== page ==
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After 800 years, laptops to replace handwriting in exams at Cambridge University

Xinhua | Updated: 2017-09-10 08:48


LONDON -- Eight centuries of students submitting hand-written exam papers could soon come to an end at the world famous Cambridge University.

The university is considering axing compulsory written exams and allowing students to use laptop computers instead, reports in Britain's broadsheet newspapers reported Saturday.

The proposed move comes after Cambridge tutors complained that students' handwriting is becoming illegible.

Academics say today's students rely too heavily on laptops in lectures, and are losing the ability to write by hand.

Cambridge University, according to the reports, has launched a consultation on the topic as part of a digital education strategy.

Earlier this year Cambridge piloted an exam typing scheme in its history and classics faculties.

In an online survey, students are asked whether they would like the option to type exams, and whether this would have a "significant positive impact" on their "well-being".

Dr Sarah Pearsall, a senior lecturer at Cambridge's History Faculty who was involved with the pilot earlier this year, told the Daily Telegraph that handwriting is becoming a lost art among the current generation of students.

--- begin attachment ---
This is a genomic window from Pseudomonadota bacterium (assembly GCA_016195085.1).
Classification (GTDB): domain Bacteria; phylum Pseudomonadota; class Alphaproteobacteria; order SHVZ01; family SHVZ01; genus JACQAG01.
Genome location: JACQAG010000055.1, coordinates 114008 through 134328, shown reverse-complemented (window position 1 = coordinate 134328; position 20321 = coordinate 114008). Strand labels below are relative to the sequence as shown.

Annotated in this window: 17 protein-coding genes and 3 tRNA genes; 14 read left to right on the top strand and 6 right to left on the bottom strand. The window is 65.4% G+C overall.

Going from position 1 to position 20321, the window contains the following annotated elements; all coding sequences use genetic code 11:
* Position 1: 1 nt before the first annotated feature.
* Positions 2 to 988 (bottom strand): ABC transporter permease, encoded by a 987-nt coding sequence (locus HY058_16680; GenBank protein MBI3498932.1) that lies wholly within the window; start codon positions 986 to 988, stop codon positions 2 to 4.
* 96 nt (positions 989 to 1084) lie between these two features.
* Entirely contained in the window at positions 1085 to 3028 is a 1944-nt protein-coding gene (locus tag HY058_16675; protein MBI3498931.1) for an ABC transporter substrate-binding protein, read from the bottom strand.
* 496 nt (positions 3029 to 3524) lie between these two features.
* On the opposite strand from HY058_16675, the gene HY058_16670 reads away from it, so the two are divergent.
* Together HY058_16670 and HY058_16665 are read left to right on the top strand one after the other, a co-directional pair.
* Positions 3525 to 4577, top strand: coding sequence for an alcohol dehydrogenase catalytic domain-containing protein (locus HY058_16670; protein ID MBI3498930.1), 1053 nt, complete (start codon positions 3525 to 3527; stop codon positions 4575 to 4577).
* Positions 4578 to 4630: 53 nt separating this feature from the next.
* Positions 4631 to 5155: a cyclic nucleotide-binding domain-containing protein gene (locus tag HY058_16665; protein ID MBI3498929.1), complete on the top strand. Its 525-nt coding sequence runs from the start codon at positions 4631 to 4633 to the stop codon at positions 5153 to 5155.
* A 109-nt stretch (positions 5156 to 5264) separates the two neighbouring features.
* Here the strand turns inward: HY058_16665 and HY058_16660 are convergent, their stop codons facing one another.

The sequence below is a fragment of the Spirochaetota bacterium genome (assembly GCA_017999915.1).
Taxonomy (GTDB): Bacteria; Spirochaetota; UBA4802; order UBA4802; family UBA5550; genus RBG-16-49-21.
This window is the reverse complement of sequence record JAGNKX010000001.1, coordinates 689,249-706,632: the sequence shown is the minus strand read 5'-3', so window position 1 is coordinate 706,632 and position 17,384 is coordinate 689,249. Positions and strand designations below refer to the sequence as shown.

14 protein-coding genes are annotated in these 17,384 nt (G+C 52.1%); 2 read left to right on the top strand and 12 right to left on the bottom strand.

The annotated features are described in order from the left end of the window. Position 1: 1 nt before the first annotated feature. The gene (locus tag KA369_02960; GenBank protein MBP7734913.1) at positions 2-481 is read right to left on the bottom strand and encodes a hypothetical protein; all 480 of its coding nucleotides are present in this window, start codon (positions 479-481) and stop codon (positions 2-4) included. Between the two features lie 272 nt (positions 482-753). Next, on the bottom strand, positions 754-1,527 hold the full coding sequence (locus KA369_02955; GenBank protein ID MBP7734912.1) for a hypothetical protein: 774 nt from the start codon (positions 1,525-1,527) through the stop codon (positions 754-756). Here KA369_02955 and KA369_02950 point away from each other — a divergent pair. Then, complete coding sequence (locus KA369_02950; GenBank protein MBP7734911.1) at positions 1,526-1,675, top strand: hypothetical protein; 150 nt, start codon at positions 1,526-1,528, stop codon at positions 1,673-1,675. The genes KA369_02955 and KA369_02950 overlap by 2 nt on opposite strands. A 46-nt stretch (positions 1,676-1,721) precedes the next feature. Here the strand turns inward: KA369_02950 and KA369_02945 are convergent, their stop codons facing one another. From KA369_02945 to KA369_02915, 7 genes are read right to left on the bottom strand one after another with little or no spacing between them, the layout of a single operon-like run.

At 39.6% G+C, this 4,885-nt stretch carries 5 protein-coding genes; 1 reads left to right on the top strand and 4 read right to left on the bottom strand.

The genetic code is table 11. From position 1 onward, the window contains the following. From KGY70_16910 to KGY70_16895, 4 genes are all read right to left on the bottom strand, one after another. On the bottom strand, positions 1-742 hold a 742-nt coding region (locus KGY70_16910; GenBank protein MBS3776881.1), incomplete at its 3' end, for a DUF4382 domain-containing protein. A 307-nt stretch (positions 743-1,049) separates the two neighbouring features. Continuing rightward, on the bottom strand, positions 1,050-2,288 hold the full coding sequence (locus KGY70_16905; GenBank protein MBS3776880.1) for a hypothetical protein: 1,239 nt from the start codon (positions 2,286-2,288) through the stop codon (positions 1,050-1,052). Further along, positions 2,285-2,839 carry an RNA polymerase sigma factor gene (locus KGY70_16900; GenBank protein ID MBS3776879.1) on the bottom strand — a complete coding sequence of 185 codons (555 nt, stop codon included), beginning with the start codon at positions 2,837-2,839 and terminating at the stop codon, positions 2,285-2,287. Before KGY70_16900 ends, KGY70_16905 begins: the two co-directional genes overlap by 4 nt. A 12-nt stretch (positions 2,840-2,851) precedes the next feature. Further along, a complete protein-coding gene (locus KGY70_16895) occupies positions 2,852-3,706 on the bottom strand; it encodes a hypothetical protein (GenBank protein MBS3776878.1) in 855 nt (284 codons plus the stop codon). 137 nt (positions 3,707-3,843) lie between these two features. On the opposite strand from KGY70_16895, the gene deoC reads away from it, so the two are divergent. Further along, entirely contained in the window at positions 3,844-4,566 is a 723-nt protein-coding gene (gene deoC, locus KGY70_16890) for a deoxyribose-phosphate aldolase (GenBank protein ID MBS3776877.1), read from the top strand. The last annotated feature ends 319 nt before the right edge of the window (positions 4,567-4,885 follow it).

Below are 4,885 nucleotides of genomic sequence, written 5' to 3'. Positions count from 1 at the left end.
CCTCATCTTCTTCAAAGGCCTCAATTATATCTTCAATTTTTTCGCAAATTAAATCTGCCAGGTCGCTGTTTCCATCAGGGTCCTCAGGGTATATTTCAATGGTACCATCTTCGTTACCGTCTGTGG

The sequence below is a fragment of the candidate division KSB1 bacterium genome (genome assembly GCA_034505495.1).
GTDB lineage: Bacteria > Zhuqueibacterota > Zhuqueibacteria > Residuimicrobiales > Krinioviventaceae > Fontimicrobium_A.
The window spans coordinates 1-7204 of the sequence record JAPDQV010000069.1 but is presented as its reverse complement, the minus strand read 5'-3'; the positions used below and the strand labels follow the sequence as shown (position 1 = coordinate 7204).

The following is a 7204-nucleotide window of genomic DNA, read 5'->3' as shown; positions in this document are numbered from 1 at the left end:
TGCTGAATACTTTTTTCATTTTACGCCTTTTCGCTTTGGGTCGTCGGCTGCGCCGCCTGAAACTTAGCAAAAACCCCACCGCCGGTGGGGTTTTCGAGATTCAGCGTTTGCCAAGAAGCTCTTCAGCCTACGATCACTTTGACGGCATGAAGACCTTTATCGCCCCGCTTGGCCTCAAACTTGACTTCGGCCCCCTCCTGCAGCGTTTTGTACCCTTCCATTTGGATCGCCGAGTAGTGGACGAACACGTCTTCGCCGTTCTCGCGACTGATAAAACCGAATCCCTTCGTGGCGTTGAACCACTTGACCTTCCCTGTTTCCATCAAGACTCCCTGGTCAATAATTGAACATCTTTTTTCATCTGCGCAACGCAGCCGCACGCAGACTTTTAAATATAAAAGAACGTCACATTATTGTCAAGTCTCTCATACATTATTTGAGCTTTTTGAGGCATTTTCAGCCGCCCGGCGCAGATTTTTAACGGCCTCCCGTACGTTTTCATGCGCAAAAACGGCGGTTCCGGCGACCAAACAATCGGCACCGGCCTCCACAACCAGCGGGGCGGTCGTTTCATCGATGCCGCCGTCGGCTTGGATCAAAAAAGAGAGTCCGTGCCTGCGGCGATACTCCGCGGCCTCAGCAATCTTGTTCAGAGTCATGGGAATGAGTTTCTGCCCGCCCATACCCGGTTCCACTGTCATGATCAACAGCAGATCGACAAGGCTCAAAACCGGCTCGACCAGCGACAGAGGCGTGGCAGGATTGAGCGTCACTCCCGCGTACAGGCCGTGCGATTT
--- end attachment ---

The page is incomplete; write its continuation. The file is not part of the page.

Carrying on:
She said: "Fifteen or twenty years ago students routinely have written by hand several hours a day - but now they write virtually nothing by hand except exams," she told The Daily Telegraph.

"As a faculty we have been concerned for years about the declining handwriting problem. There has definitely been a downward trend. It is difficult for both the students and the examiners as it is harder and harder to read these scripts."

Pearsall added an increasing number of scripts are having to be transcribed centrally, meaning that students with illegible writing are forced to come back to their college during the summer holidays to read their answers aloud in the presence of two university administrators.

One leading academic who sees the decline in handwriting continuing, Sir Anthony Seldon, vice-chancellor of the University of Buckingham, told the Telegraph it is inevitable that universities will move to computers as handwriting deteriorates in coming years.

"Handwriting is very significantly in decline. We have to accept the reality."

A spokesperson for Cambridge University said their review of exam procedures was prompted by students raising concerns that they rarely handwrite during their studies.

"The consultation is on-going and will be used to inform future decision-making on the issue," the spokesperson added.

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